- The Washington Times - Monday, November 25, 2019

Democratic presidential hopeful Pete Buttigieg on Monday released a plan aimed at bolstering health care and retirement savings options for seniors that includes changes to Social Security taxes for high-income earners and a new “public” 401(k) option.

His plan would not affect Social Security benefits for current recipients, but it would change the program by increasing the wage level subject to Social Security taxes from about $133,000 to any level above $250,000.

It would also create a new “special minimum benefit” of 125% of the federal poverty line for any senior who has worked at least 30 years.

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The plan says Mr. Buttigieg, mayor of South Bend, Indiana, would work with Congress to enshrine a process of “automatically adjusting high earners’ contributions” to keep Social Security solvent.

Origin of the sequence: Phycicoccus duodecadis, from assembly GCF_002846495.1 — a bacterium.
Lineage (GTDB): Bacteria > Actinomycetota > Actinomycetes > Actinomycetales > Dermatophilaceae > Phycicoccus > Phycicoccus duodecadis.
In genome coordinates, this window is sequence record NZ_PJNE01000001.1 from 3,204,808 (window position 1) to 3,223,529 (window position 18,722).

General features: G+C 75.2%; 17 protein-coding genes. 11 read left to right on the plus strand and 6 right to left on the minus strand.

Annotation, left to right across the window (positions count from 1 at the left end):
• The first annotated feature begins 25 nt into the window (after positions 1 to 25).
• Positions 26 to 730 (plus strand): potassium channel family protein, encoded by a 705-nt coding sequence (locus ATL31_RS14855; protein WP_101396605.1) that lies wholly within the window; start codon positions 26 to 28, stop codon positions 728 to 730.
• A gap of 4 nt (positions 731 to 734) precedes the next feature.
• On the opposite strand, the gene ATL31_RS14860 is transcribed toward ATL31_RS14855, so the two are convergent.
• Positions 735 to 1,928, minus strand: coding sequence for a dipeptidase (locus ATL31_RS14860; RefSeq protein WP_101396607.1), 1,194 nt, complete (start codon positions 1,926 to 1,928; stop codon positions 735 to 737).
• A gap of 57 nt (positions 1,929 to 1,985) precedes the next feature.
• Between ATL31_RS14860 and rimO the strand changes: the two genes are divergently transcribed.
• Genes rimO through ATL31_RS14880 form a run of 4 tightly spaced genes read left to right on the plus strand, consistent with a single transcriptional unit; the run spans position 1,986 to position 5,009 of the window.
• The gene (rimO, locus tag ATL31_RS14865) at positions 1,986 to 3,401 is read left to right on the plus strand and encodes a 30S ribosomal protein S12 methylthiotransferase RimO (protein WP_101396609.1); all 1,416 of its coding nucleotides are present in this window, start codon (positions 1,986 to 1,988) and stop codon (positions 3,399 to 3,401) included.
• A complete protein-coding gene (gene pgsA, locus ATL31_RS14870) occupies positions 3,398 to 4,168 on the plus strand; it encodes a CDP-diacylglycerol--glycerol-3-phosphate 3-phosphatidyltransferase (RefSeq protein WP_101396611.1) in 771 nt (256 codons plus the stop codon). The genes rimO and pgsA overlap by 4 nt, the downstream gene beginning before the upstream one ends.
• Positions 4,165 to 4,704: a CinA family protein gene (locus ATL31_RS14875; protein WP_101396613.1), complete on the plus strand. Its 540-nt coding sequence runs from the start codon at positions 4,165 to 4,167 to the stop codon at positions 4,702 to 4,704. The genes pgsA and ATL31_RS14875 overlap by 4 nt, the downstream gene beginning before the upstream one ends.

His campaign cited an estimate from Mark Zandi, chief economist of Moody’s Analytics, that said Mr. Buttigieg’s plan would extend the solvency of the program to 2051 and reduce cumulative deficits over the next 10 years by $1.2 trillion.

The plan also includes a “public option 401(k)” that would start at larger employers. Companies would be exempt from employer contributions if they offer a defined benefit pension, a 401(k), or a similar retirement savings account.

Mr. Buttigieg would also create a special long-term care program for people over 65 who need special help for at least two activities of “daily living,” like bathing or eating, with benefits worth $90 per day.

He would expand opportunities for caregivers and increase the asset and income limits for long-term services and support through Medicaid.

The plan would also implement and enforce minimum staffing ratios at long-term facilities.

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